The process according to DE-PS 34 03 631 is also directed to the production of a slightly alkaline system based on a chlorite solution. It aims at the production of an aqueous "chlorite" solution which is stabilized by a peroxide compound, modified, and adjusted in the alkaline range. In this process, an aqueous solution with a pH of 3 or less containing sulfate ions is mixed with a peroxide compound which is stable therein, wherein a 0.001 to 0.1 molar concentration of peroxide compound results in the end product. This solution is mixed with an aqueous alkaline chlorite solution in such quantity that there results a pH of greater than 7.0, especially between 7.5 and 8.0. A water-soluble phosphate is preferably added to the resulting end product, wherein a buffer action occurs as a result of the third stage of dissociation of the orthophosphoric acid. This satisfies the requirement that a pH value of greater than 7 is maintained.
Although the known process described above admittedly leads to advantageous uses in individual cases, subsequent scientific tests have shown that the chemical designations connected with it are not applicable and, further, improvements would be desirable. With respect to the incorrect formulas, reference is had to M. Rimpler, W. Regment, D. Pacik, "Balneozoon und Hydroxan, Die Anwendung non halogenhaltigen Sauerstoffkomplexen fur die Balneologie und den Schwimmbadbereich [Balneo-organisms and Hydroxan, The Use of Halogen-containing Oxygen Complexes in Balneology and Swimming Pools]", Forum Stadte-Hygiene 43 (1992) Sept./Oct., pages 226-230. It is shown in this article that chlorine dioxide formed according to the known process is transferred in the presence of chlorite ions to a charge-transfer complex of the formula Cl2 O4 - which converts to the tetrachlorodecaoxide anion in the alkaline range by means of oxygen. This anion can also be formed from chlorine dioxide through the action of an oxidizing agent such as hydrogen peroxide. The disadvantage of the products obtained by means of the known methods consists in that they all contain chlorite which is disadvantageously liberated when used, for example, for the treatment of drinking water. In this connection, it must be considered particularly in regard to the treatment of drinking water that legally prescribed limits for chlorite may not be exceeded. The currently applicable maximum value is 0.2 mg chlorite/l.
OxoferinŽ is a known activated oxygen which is stabilized in alkaline medium and embedded in a matrix of chlorite ions. The stabilized activated oxygen is in the form of a solution. A medication containing this activated oxygen can be advantageously used for the treatment of skin damage or for wound healing disorders. Its production is described in EP-A-0 093 875.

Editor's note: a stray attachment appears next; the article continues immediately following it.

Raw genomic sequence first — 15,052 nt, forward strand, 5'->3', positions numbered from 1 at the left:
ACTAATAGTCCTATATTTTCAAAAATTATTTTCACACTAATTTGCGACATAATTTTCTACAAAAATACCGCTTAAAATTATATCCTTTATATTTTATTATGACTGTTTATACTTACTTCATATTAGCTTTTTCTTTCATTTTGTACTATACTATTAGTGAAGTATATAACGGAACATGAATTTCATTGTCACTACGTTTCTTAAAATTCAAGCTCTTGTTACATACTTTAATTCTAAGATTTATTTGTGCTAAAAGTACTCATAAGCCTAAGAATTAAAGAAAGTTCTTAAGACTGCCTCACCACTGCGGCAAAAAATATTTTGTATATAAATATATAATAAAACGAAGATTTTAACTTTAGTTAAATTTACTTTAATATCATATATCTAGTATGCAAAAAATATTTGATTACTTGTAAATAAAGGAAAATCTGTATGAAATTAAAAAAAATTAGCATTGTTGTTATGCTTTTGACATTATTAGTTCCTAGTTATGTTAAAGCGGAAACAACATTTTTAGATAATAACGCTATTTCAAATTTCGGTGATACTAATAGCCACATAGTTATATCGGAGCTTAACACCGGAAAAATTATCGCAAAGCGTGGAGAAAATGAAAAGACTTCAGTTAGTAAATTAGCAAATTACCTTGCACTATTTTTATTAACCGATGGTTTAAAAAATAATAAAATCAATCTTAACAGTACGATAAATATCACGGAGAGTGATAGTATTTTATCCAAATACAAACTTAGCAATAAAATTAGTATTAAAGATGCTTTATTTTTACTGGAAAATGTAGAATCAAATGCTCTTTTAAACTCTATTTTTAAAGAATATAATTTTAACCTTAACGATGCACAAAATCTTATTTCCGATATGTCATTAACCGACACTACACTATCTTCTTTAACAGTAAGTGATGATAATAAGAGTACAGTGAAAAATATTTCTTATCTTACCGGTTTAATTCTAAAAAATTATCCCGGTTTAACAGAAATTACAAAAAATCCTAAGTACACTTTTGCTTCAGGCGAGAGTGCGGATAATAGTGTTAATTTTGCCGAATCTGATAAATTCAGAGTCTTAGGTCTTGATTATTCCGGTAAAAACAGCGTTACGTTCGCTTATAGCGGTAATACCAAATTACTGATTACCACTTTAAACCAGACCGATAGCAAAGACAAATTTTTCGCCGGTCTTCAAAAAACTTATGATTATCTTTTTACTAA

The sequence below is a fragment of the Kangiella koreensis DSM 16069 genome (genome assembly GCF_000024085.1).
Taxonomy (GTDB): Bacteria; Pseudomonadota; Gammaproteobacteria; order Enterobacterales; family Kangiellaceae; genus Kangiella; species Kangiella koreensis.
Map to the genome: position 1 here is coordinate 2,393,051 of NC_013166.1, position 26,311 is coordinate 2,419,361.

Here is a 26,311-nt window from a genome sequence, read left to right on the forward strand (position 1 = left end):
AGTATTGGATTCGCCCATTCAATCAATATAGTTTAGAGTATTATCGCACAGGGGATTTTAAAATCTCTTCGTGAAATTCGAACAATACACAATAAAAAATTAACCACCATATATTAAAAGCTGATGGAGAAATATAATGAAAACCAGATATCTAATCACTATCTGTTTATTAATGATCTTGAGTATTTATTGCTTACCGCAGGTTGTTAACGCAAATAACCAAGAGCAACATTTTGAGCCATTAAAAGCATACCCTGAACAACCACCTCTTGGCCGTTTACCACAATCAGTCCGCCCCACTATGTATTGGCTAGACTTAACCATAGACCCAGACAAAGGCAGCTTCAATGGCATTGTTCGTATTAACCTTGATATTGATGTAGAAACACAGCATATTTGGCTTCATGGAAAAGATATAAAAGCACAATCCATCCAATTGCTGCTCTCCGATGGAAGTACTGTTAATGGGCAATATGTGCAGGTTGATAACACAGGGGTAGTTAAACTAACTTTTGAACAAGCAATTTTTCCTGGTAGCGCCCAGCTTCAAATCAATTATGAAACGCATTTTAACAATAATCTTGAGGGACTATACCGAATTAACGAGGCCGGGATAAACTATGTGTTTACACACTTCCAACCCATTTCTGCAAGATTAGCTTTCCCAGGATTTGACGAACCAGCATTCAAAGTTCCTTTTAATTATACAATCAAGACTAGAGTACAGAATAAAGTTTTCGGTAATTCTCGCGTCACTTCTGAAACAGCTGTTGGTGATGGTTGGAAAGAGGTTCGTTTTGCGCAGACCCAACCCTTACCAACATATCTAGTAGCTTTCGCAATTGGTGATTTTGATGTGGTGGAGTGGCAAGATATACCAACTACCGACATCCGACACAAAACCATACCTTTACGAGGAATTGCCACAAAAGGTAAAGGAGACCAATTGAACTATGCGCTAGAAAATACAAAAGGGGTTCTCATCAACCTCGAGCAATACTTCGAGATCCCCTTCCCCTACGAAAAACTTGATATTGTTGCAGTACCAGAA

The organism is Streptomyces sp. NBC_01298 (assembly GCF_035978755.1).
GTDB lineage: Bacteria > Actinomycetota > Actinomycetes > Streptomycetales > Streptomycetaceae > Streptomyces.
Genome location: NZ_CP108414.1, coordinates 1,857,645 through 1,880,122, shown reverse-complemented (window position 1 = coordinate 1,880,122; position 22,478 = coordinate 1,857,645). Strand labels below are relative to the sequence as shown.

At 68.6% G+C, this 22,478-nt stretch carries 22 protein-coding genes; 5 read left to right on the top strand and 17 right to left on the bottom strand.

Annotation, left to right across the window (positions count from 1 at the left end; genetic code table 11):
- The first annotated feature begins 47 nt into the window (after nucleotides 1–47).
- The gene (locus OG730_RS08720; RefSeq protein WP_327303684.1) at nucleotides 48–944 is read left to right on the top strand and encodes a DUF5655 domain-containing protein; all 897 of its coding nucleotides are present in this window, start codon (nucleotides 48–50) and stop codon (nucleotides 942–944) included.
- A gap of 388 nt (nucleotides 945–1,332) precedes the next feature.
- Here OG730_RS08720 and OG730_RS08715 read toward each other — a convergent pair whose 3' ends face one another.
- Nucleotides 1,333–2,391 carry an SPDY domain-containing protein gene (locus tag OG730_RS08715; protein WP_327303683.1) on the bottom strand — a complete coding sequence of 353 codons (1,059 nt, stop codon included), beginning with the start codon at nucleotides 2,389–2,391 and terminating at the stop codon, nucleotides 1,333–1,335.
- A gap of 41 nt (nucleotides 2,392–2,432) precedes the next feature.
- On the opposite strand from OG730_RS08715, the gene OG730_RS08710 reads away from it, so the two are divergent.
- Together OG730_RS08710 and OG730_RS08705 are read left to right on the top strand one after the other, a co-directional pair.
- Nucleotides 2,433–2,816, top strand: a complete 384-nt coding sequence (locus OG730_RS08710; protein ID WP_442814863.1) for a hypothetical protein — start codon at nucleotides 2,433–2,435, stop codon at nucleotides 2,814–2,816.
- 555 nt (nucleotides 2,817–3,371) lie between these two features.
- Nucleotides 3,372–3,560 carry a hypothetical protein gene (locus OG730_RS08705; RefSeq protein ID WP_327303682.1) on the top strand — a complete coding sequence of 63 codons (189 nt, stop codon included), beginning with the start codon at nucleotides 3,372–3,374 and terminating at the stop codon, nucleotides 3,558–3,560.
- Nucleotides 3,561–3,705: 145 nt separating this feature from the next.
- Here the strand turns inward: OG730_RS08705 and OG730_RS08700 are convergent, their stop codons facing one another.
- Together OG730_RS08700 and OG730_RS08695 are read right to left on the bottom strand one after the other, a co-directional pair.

In the Olin system, chlorine bleach and a chlorite solution are reacted at a pH of 3.5 to 4. Sulfuric acid is used to adjust the pH. This system is commercially available as Model 350 Dioxolin. This process is carried out in a single mixing process, which leads to uncontrolled processes and complex mixtures. It has the further disadvantage that no buffer is provided by the sulfuric acid.
As was first described in W. J. Masschelein, Trib. Eau 42 (542); 1990, pages 49-52, chlorine dioxide has a toxic effect on Legionella. The chlorine dioxide used for technical purposes in this reference was obtained from chlorite and acetic anhydride. After consumption of the strong oxidizing agent chlorine dioxide, a mixture of this kind, due to the acetate carbon body contained therein, is a nutritional base for other undesirable microorganisms especially in drinking water systems. This fact therefore militates against the use of an aqueous chlorine dioxide mixture of this kind in the foodstuff and drinking water domains, especially since the addition of organics to drinking water has meanwhile been prohibited in many countries (e.g., in the German Federal Republic (TVO)).
Aside from the above-described processes for chlorine dioxide production through oxidation or disproportionation of chlorite, chlorine dioxide can also be obtained by reduction of chlorates. A process of this type is the Mathieson process or sulfur dioxide process. This is a counterflow process in which a solution of sodium chlorate is mixed with sulfuric acid at the head of a reaction vessel and an air-sulfur dioxide mixture is blown in at the bottom. An air-chlorine dioxide mixture can be removed from the head of this reactor. This mixture also contains proportions of chlorine.
In order to reduce any chlorine that is formed, a surplus of sulfur dioxide is used in the process. The addition of chloride ions also increases the yield of chlorine dioxide. A process of this kind is disclosed, e.g., in WO 90/05698.